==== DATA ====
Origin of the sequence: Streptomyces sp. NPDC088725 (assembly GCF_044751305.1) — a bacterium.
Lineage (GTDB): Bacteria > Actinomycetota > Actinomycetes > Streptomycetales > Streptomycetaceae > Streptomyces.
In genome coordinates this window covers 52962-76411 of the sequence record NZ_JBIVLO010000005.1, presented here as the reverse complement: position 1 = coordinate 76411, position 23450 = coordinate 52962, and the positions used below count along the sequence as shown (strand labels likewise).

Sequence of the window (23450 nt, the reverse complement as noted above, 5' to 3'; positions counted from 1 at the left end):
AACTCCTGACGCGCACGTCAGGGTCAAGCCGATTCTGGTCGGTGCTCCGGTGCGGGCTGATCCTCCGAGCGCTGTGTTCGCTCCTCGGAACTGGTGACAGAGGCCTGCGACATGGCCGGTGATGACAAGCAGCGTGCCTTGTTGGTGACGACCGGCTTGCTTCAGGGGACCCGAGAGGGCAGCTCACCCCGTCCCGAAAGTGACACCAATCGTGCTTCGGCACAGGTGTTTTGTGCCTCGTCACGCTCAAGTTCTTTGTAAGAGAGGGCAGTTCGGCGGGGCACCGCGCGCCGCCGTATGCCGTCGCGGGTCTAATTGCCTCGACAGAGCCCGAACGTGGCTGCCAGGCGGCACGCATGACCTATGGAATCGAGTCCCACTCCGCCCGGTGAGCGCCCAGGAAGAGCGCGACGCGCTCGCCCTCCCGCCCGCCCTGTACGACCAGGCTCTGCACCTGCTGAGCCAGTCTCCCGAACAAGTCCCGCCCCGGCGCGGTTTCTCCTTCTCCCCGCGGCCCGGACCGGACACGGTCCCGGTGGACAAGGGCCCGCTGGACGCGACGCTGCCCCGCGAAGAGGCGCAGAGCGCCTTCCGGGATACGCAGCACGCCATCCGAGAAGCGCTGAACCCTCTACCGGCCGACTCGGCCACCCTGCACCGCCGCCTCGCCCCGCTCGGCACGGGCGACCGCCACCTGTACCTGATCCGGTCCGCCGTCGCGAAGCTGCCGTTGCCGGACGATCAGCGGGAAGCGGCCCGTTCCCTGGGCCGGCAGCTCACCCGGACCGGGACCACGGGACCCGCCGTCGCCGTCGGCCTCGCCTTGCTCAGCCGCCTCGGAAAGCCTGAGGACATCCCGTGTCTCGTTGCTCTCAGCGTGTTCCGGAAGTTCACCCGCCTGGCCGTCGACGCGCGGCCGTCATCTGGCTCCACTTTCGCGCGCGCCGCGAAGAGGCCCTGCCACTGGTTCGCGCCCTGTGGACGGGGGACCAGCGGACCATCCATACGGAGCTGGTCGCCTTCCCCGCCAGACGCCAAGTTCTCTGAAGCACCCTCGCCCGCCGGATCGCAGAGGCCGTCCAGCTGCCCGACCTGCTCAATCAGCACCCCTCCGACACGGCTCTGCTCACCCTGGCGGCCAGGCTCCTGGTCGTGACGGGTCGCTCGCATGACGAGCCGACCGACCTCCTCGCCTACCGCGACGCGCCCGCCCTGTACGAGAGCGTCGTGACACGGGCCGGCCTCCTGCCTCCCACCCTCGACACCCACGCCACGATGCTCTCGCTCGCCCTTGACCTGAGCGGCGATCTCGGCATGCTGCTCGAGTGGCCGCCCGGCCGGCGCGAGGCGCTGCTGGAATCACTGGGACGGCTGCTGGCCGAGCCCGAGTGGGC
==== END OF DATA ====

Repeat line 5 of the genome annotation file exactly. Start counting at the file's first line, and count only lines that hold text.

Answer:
AACTCCTGACGCGCACGTCAGGGTCAAGCCGATTCTGGTCGGTGCTCCGGTGCGGGCTGATCCTCCGAGCGCTGTGTTCGCTCCTCGGAACTGGTGACAGAGGCCTGCGACATGGCCGGTGATGACAAGCAGCGTGCCTTGTTGGTGACGACCGGCTTGCTTCAGGGGACCCGAGAGGGCAGCTCACCCCGTCCCGAAAGTGACACCAATCGTGCTTCGGCACAGGTGTTTTGTGCCTCGTCACGCTCAAGTTCTTTGTAAGAGAGGGCAGTTCGGCGGGGCACCGCGCGCCGCCGTATGCCGTCGCGGGTCTAATTGCCTCGACAGAGCCCGAACGTGGCTGCCAGGCGGCACGCATGACCTATGGAATCGAGTCCCACTCCGCCCGGTGAGCGCCCAGGAAGAGCGCGACGCGCTCGCCCTCCCGCCCGCCCTGTACGACCAGGCTCTGCACCTGCTGAGCCAGTCTCCCGAACAAGTCCCGCCCCGGCGCGGTTTCTCCTTCTCCCCGCGGCCCGGACCGGACACGGTCCCGGTGGACAAGGGCCCGCTGGACGCGACGCTGCCCCGCGAAGAGGCGCAGAGCGCCTTCCGGGATACGCAGCACGCCATCCGAGAAGCGCTGAACCCTCTACCGGCCGACTCGGCCACCCTGCACCGCCGCCTCGCCCCGCTCGGCACGGGCGACCGCCACCTGTACCTGATCCGGTCCGCCGTCGCGAAGCTGCCGTTGCCGGACGATCAGCGGGAAGCGGCCCGTTCCCTGGGCCGGCAGCTCACCCGGACCGGGACCACGGGACCCGCCGTCGCCGTCGGCCTCGCCTTGCTCAGCCGCCTCGGAAAGCCTGAGGACATCCCGTGTCTCGTTGCTCTCAGCGTGTTCCGGAAGTTCACCCGCCTGGCCGTCGACGCGCGGCCGTCATCTGGCTCCACTTTCGCGCGCGCCGCGAAGAGGCCCTGCCACTGGTTCGCGCCCTGTGGACGGGGGACCAGCGGACCATCCATACGGAGCTGGTCGCCTTCCCCGCCAGACGCCAAGTTCTCTGAAGCACCCTCGCCCGCCGGATCGCAGAGGCCGTCCAGCTGCCCGACCTGCTCAATCAGCACCCCTCCGACACGGCTCTGCTCACCCTGGCGGCCAGGCTCCTGGTCGTGACGGGTCGCTCGCATGACGAGCCGACCGACCTCCTCGCCTACCGCGACGCGCCCGCCCTGTACGAGAGCGTCGTGACACGGGCCGGCCTCCTGCCTCCCACCCTCGACACCCACGCCACGATGCTCTCGCTCGCCCTTGACCTGAGCGGCGATCTCGGCATGCTGCTCGAGTGGCCGCCCGGCCGGCGCGAGGCGCTGCTGGAATCACTGGGACGGCTGCTGGCCGAGCCCGAGTGGGC